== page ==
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Transformation and Continuity in Urban Space

The Smartphone as a Companion to Digital Teaching and Learning Processes in Extracurricular Learning Settings

Julian Zimmermann, Julian Happes, and Nadja Bergis

Three out of four people in Europe today live in cities. 1 While the topography of urban space determines the everyday lives of most European learners, it is also witnessing profound historical changes that allow us to question the ways in which

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Blood and the City

Animal Representations and Urban (Dis)orders during the ‘Feast of the Sacrifice’ in Istanbul and Khartoum

Alice Franck, Jean Gardin, and Olivier Givre

political levels, comparative fieldwork highlights significant differences concerning the stakes, perceptions and concrete practices of the ritual in the urban space. More widely, we question what appears as a gap between a sacrificial imaginary encapsulated

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Emotional Encounters and Young Feminine Choreographies in the Helsinki Metro

Heta Mulari

as, perhaps most importantly, a stage for different kinds of encounters that rebuild urban hierarchies (see Ahmed 2000 , 2004 ). Metro cars and stations are everyday urban spaces in which people, following agreed norms of interaction, meet up and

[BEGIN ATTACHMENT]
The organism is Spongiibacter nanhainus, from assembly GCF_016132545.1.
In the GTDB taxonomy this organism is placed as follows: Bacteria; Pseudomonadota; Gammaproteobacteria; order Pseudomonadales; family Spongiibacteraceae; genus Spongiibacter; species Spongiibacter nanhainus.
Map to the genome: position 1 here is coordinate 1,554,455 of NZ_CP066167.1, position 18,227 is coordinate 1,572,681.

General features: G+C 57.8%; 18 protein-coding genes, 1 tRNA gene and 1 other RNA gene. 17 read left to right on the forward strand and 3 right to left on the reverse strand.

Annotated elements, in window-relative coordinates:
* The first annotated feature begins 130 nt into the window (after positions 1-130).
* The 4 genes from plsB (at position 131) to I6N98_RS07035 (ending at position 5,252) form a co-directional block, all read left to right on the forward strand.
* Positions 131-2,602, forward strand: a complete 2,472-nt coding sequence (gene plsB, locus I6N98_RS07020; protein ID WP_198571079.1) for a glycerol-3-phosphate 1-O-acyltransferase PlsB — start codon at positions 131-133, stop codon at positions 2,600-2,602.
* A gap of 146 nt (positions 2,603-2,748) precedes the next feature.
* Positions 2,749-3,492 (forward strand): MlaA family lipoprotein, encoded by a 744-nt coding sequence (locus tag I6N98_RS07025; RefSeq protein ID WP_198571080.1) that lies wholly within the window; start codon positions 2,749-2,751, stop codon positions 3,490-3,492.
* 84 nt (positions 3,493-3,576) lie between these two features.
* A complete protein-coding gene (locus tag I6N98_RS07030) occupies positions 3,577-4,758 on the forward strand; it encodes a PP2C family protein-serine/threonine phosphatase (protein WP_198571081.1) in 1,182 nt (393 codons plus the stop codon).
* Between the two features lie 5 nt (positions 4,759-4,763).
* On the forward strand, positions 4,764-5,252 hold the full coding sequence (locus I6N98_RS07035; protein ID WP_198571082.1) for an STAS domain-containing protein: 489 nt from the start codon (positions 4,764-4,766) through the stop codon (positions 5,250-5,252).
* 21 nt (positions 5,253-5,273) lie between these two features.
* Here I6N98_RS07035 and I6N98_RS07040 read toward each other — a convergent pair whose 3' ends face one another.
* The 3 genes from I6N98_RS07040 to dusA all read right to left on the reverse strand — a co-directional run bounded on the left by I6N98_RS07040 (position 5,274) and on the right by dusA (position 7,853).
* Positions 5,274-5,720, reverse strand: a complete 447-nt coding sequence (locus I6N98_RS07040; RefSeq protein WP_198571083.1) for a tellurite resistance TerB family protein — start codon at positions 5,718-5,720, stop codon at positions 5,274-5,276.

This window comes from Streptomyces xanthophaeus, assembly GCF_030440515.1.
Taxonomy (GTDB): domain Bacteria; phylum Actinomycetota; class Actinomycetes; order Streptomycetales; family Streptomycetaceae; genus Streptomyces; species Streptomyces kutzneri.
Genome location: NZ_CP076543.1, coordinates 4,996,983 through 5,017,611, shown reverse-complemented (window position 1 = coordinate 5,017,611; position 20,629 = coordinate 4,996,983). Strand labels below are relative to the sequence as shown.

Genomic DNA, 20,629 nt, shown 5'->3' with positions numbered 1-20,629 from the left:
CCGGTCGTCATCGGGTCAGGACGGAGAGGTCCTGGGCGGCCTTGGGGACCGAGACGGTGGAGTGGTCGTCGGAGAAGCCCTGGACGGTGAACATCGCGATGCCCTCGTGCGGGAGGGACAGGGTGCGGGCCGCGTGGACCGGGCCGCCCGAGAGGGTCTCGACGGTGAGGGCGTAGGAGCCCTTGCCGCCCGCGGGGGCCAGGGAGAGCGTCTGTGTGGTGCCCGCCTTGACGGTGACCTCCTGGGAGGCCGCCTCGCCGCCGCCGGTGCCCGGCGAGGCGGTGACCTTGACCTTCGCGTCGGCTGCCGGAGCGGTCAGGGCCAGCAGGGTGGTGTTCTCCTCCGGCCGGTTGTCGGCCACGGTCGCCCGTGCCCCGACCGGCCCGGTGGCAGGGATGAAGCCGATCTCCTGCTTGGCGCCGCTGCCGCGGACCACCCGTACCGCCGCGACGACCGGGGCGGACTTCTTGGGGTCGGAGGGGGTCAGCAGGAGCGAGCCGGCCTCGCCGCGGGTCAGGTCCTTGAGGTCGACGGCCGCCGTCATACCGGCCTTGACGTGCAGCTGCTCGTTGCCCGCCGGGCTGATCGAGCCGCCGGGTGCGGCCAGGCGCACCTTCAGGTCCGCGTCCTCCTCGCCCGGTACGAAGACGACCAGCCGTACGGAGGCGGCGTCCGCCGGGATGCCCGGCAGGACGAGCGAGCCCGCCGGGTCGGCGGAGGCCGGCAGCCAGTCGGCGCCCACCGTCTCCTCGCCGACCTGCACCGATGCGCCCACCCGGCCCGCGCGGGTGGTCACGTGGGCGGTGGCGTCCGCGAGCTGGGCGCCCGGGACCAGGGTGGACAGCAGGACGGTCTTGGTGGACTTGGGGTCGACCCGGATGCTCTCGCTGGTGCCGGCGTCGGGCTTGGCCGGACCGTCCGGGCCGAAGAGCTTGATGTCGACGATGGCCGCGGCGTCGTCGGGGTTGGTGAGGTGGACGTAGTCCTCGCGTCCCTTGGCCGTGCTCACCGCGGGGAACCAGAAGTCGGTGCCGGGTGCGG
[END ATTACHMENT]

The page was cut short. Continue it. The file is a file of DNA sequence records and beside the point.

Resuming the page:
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When One Becomes Two

Man–Machine Hybridization in Urban Cyclists with Broken Bikes

Lou Therese Brandner

to mind Donna Haraway's cyborgs, 4 human–technology entities navigating urban space, creating new forms of subjectivity. Considering these findings and drawing on literature on human–machine hybridity, I wanted to analyze further the ways in which

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Urban Population Identities and Symbolic Value

Cities in the Sakha Republic (Yakutia)

Natalia K. Danilova, Irena S. Khokholova, Kiunnei A. Pestereva, Alena G. Tomaska, and Alina P. Vasileva

urban space influencing the formation of various aspects of the identity of populations in the northern of the Sakha Republic (Yakutia). The revival of the socio-anthropological study of cities is associated with the expansion of the subject field of

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Hospitality as Diplomacy in Post-Cosmopolitan Urban Spaces

Dervish Lodges and Sofra-Diplomacy in Post-War Bosnia-Herzegovina

David Henig

everyday diplomacy in the post-cosmopolitan urban space. Re-scaling Diplomatic Sites If diplomacy refers to the forms and processes of mediated exchange between polities ( Neumann 2013: 7 ), an ethnography of everyday diplomacy would extend and

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Downgraded by Upgrading

Small-scale Traders, Urban Transformation and Spatial Reconfiguration in Post-reform Vietnam

Kirsten W. Endres